Torah Portion

Parashat Tzav

More Complete with a Broken Heart

People tend to be frightened by tears because they relate the tears only to sadness, but truly tears because of a broken heart go together with happiness.  Pain which we feel without opposing it is life, but sadness is not pain, it is escaping from responsibility to a place of disconnection and separation. 

cry

Rav Yisrael Asulin

Translated by Moshe Neveloff

Monday, 11th of Adar II, 5776

BS”D

When the Torah speaks about the sacrifices, amongst the many technical instructions there is one word which is repeated over and over again, ‘soul’ (nefesh).

“When a person (nefesh) offers…” (Leviticus, 2:1), “A person who eats…” (Leviticus, 7:20), “If a person touches…” (Leviticus, 7:21).  Nefesh…

It is not written ‘when a man offers’, ‘a man who eats’, ‘if a man touches’.  No!  When speaking about the sacrifices the Torah speaks about the soul.

Why?

Because truly the whole matter of the sacrifices is not the technical act, it is the soul which is behind the act.  If this was so in the time period of the Temple, all the more so in our time, only our soul remains for us to offer it and with it ourselves.

So how do we offer our souls?  How do we bring them closer to Hashem?

How can we raise up the soul to a holier, loftier and more illuminated place without offering an actual elevation offering[1]?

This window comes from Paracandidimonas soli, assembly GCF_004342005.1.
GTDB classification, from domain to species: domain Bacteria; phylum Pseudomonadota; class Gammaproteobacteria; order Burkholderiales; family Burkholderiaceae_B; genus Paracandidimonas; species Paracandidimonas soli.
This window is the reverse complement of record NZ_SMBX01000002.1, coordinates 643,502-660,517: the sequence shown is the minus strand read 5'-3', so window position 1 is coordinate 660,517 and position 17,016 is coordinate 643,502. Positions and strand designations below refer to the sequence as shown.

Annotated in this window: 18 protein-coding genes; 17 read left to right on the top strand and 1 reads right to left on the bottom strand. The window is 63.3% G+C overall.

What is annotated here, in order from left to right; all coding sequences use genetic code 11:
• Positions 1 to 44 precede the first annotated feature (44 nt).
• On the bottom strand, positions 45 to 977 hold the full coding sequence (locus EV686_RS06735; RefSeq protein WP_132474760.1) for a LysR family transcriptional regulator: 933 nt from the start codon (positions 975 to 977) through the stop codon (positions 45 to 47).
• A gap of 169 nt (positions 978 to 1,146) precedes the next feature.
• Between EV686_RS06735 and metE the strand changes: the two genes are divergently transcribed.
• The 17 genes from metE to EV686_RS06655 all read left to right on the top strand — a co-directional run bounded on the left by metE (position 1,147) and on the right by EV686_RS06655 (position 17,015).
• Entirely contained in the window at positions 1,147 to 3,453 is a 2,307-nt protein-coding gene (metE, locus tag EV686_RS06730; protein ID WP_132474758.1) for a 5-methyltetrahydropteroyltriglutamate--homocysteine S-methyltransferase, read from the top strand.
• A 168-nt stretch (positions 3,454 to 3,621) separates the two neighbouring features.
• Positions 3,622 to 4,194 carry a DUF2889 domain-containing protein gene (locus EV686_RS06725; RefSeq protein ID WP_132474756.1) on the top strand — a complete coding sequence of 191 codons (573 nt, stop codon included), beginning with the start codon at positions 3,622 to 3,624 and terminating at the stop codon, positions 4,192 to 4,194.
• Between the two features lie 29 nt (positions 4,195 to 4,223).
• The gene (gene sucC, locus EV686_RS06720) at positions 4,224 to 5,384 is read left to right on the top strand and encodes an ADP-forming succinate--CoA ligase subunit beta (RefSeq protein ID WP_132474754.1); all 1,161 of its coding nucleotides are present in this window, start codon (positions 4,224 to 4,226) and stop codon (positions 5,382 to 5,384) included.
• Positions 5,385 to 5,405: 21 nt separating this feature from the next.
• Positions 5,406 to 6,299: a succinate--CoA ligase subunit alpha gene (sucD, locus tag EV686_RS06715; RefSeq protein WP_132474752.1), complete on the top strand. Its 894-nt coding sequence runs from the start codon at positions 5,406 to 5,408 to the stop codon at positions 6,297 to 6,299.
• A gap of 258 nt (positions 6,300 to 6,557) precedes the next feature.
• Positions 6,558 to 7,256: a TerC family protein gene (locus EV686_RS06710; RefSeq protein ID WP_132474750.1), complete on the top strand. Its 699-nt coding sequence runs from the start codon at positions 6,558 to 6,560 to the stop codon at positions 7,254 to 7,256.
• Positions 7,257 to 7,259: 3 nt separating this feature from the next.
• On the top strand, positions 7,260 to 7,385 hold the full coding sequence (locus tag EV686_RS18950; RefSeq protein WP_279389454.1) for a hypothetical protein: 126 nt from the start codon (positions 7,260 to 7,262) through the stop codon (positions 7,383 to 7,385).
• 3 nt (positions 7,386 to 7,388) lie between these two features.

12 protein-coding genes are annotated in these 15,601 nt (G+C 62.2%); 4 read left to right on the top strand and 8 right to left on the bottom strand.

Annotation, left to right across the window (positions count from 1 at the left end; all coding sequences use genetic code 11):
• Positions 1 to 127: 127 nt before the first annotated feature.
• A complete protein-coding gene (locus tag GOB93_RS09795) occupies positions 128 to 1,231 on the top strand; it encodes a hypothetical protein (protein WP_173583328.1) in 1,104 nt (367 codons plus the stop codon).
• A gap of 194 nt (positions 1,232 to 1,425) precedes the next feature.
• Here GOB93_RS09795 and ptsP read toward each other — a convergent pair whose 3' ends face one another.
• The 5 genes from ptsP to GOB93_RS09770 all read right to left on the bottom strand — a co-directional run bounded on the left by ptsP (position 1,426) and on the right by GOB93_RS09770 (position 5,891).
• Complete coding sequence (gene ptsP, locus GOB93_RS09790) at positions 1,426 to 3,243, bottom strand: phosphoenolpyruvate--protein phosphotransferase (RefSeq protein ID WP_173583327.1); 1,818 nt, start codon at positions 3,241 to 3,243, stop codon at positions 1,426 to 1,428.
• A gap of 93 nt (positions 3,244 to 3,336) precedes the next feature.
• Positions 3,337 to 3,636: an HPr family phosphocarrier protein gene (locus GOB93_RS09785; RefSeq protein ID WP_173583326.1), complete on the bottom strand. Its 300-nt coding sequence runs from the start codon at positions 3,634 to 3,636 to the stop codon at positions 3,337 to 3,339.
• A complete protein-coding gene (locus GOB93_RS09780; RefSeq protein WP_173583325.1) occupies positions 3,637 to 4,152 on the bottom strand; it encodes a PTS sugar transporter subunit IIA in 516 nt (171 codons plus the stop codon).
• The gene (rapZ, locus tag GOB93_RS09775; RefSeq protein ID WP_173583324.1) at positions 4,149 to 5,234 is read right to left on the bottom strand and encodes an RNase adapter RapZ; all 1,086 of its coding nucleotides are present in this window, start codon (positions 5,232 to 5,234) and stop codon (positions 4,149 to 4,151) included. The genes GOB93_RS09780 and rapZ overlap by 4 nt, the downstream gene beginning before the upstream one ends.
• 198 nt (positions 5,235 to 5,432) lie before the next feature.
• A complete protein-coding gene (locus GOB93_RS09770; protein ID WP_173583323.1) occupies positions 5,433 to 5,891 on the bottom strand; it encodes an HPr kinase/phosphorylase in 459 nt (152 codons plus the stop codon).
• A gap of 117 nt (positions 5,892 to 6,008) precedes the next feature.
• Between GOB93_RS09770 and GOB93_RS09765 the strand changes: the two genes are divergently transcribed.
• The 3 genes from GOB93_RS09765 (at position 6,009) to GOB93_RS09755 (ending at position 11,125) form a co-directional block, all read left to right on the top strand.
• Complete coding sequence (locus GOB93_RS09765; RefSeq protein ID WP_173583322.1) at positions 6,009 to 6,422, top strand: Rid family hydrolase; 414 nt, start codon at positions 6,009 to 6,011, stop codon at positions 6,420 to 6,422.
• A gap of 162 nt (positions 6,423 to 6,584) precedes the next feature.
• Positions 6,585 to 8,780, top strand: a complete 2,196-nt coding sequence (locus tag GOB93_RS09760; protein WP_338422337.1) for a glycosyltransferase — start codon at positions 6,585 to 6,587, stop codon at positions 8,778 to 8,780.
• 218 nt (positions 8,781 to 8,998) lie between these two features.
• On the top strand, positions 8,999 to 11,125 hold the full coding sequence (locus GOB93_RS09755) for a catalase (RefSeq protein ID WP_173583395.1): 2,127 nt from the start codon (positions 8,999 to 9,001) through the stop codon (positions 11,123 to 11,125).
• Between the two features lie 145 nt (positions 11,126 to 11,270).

Rebbe Nachman explains: “’The sacrifices God desires are a broken spirit’ (Psalms, 52:19), it is known that a person needs to bring an elevation offering because of the stirrings of the heart, as it is written ‘As for what enters your minds.’ (Ezekiel, 20:32)  That means that the elevation offering comes from the thoughts of the heart, which is the dwelling place of the spirit.  The aspect of the elevation offering is that a person has a broken spirit inside, and he is embarrassed and thinks to himself ‘how did I fall and I was thrown from the heaven to the earth.’  I was in such a high place, and now, I’ve fallen and turned away from Hashem, and I find myself left behind.  This person needs to have mercy on himself, because there is no mercy which is greater than this.  And this is the aspect of the elevation offering… which is a broken spirit…” (Likutei Moharan I, 108)

So what is the work we need to do in our soul, which takes the place of the elevation offering?

A broken heart.

Seriously?!  Rebbe Nachman encourages people to reach a broken heart?!  Rebbe Nachman, who spoke so much against despair, sadness and depression, he himself encourages people to have a broken heart.  How can this be?!  Is this not a contradiction?

Yes, this is surely two concepts which contradict each other.  We are speaking about two concepts which are completely separate from each other, and the evil inclination, who invests so much to confuse us, joins them together: “A broken heart and sadness are not the same thing whatsoever.  Because a broken heart is found in the heart, but sadness comes from the spleen and it is from the evil inclination and Hashem hates it.  However, a broken heart is beloved before Hashem and very precious in his eyes… therefore a person needs to set aside an hour a day to have a broken heart, that is to say to be alone in personal prayer and break his heart before Hashem, but all the rest of the day he should only be happy.” (Rebbe Nachman’s Wisdom, 41)

There is something which is called ‘sadness’, and it is negative and comes from the evil inclination and Hashem hates it!  In contrast, there is something which is called a ‘broken heart’ and it is beloved and very precious in Hashem’s eyes.